House spending bill increases NASA planetary science, cuts NOAA weather satellite program
The committee released July 12 the report accompanying the commerce, justice and science (CJS) appropriations bill, which its CJS subcommittee approved on a voice vote June 29. At that time, the committee had released only a draft of the bill, with limited details about how the nearly $19.9 billion provided to NASA would be allocated.
In NASA’s science account, planetary science emerges as a big winner, with the report allocating $2.12 billion, a record level. That amount is $191 million above the White House request and $275 million above what Congress provided in 2017.
Some of that additional funding will go to missions to Jupiter’s icy moon Europa, thought to have a subsurface ocean of liquid water that could sustain life. It provides $495 million for both the Europa Clipper orbiter mission and a follow-on Europa Lander, to be launched by 2022 and 2024, respectively. The administration’s budget request sought $425 million, devoted solely to Europa Clipper.
The report also provides additional funding for Mars exploration, including $62 million for a proposed 2022 orbiter mission. NASA sought just $2.9 million for studies of future Mars missions, raising worries among scientists that NASA would not be able to get an orbiter, with telecommunications and reconnaissance capabilities, ready in time for the 2022 launch opportunity.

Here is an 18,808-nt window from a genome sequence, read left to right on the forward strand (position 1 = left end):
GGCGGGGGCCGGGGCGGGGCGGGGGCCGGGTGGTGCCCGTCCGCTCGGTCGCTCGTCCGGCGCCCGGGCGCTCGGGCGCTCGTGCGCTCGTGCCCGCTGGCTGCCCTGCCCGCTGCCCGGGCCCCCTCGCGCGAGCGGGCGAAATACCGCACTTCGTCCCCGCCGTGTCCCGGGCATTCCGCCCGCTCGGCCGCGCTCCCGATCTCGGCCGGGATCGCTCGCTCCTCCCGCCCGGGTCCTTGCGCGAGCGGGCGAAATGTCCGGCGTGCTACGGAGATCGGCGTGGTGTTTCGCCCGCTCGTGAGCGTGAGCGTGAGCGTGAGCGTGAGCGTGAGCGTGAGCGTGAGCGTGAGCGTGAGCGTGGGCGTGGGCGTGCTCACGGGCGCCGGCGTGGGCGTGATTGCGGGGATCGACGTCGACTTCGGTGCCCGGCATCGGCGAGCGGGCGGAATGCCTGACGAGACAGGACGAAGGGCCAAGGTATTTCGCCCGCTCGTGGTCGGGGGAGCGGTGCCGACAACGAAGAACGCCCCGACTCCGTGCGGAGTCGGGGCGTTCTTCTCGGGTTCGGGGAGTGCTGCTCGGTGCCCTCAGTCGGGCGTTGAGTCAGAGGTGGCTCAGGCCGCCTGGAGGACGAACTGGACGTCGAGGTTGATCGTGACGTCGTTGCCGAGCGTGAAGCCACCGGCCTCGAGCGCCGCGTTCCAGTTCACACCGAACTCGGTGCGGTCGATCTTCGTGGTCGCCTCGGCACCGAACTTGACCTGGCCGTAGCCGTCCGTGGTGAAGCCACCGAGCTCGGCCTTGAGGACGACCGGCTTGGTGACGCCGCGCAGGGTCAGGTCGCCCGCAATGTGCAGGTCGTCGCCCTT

Another Mars mission concept, a small helicopter that would fly with the Mars 2020 rover mission, would get $12 million in the House bill. That technology demonstration concept has been studied for some time as a possible complement to the rover, but NASA has not made a formal decision about including it on the mission.
The report includes broad support for other planetary programs, including $60 million for near Earth asteroid searches and development of the Double Asteroid Redirection Test (DART) spacecraft. That spacecraft would collide with the moon of one such asteroid to measure the ability to deflect potentially hazardous objects.
The report also directs NASA to work with industry on a report “on the utilization of asteroid-based natural resources to support U.S. government and commercial space exploration missions and timeframes for when such resource extraction could possibly occur.”
While the report provides additional funding, and direction, for planetary science, it cuts funding for NASA’s Earth science program. It gives that program a little more than $1.7 billion, $50 million below the request and more than $200 million below what it received in 2017.
The report does not address plans by the administration, in its 2018 budget request, to terminate five planned or ongoing Earth science missions. It does support full funding of the Landsat-9 spacecraft under development as well as a joint mission with the Indian space agency ISRO to fly a synthetic aperture radar spacecraft.
NASA’s astrophysics program received $822 million in the report, $5.3 million above the administration’s request and $72 million above 2017 levels. That includes $126.6 million, as requested, for the Wide Field Infrared Survey Telescope (WFIRST) mission, but with language expressing concern “about potential cost growth in this program.”